share" [slide  3].  Production  from fiscal  year 2015 (FY  15) to                                                              
FY 16 increased  3 percent, and  she pointed out that  the present                                                              
production  increase  is  the first  since  2001-2002,  after  the                                                              
[Alpine  oil  development  owned   by  ConocoPhillips  Inc.]  came                                                              
online  [slides 4  and 5].   Slide  5  illustrated oil  production                                                              
from 2002  through 2016,  record high and  record low  oil prices,                                                              
and  changes  in  the  oil  and gas  tax  system.    Ms.  Moriarty                                                              
provided  a chart that  illustrated that  production increased  in                                                              
excess  of what  was  forecast;  the 2013  fall  forecast was  for                                                              
487.6 thousand barrels  per day and the actual  production in 2016                                                              
was 514.9  thousand barrels  per day, even  as oil prices  dropped                                                              
[slide  6].   In  Cook  Inlet, after  passage  of  the Cook  Inlet                                                              
Recovery Act  [passed in the  26th Alaska State  Legislature], oil                                                              
production  went up  84 percent  from  its lowest  point in  2009.                                                              
She noted that all  of the oil produced in Cook  Inlet is utilized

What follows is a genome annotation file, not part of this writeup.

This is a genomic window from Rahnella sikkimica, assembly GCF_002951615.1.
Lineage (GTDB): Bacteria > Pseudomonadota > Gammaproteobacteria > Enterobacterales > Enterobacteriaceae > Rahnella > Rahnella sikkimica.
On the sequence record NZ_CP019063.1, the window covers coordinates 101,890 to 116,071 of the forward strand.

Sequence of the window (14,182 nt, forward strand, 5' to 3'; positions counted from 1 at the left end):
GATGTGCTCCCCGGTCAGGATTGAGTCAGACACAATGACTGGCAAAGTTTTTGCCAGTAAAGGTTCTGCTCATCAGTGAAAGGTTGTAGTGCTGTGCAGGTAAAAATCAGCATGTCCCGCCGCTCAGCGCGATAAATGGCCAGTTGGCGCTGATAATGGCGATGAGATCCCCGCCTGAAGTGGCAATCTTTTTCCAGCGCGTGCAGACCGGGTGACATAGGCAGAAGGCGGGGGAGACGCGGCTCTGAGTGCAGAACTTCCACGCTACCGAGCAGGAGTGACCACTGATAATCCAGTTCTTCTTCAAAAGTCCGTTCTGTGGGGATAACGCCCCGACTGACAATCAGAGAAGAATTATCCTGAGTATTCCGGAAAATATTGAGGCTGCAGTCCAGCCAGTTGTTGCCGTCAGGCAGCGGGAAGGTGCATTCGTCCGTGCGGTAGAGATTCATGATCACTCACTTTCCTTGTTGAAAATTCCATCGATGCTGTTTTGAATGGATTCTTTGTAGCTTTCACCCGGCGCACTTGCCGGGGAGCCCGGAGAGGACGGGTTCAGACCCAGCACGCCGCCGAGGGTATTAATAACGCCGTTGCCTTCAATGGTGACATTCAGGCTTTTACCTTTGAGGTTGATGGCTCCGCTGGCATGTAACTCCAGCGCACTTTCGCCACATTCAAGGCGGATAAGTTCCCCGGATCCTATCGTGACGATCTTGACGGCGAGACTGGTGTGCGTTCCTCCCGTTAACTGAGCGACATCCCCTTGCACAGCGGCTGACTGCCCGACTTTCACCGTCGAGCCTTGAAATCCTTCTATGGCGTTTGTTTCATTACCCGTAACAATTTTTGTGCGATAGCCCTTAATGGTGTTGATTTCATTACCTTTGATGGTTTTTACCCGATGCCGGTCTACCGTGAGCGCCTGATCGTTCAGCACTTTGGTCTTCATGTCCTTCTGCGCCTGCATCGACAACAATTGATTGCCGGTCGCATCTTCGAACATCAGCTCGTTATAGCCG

at the Tesoro Alaska  Company Refinery in Nikiski [slide  7].  The                                                              
next guiding principle  is investment, without which  there is not                                                              
production.    In 2003  as  prices  went  up, U.S.  and  worldwide                                                              
spending  followed,  but  investment  by the  industry  in  Alaska                                                              
"remained  relatively  flat"  under  the tax  system  of  Alaska's                                                              
Clear  and  Equitable Share  (ACES)  [passed  in the  25th  Alaska                                                              
State  Legislature].   She said  the  lack of  investment was  the                                                              
impetus  for Senate  Bill  21 [passed  in  the  28th Alaska  State                                                              
Legislature]  [slide  9].     Slide  10  was  a  chart  previously                                                              
provided  by the  Department  of  Revenue (DOR)  -  with an  added                                                              
column for  average oil price -  which illustrated that  from 2007                                                              
to 2012,  investment  levels are  about the same.   She  concluded                                                              
that  investment  in  Alaska  did not  increase  with  rising  oil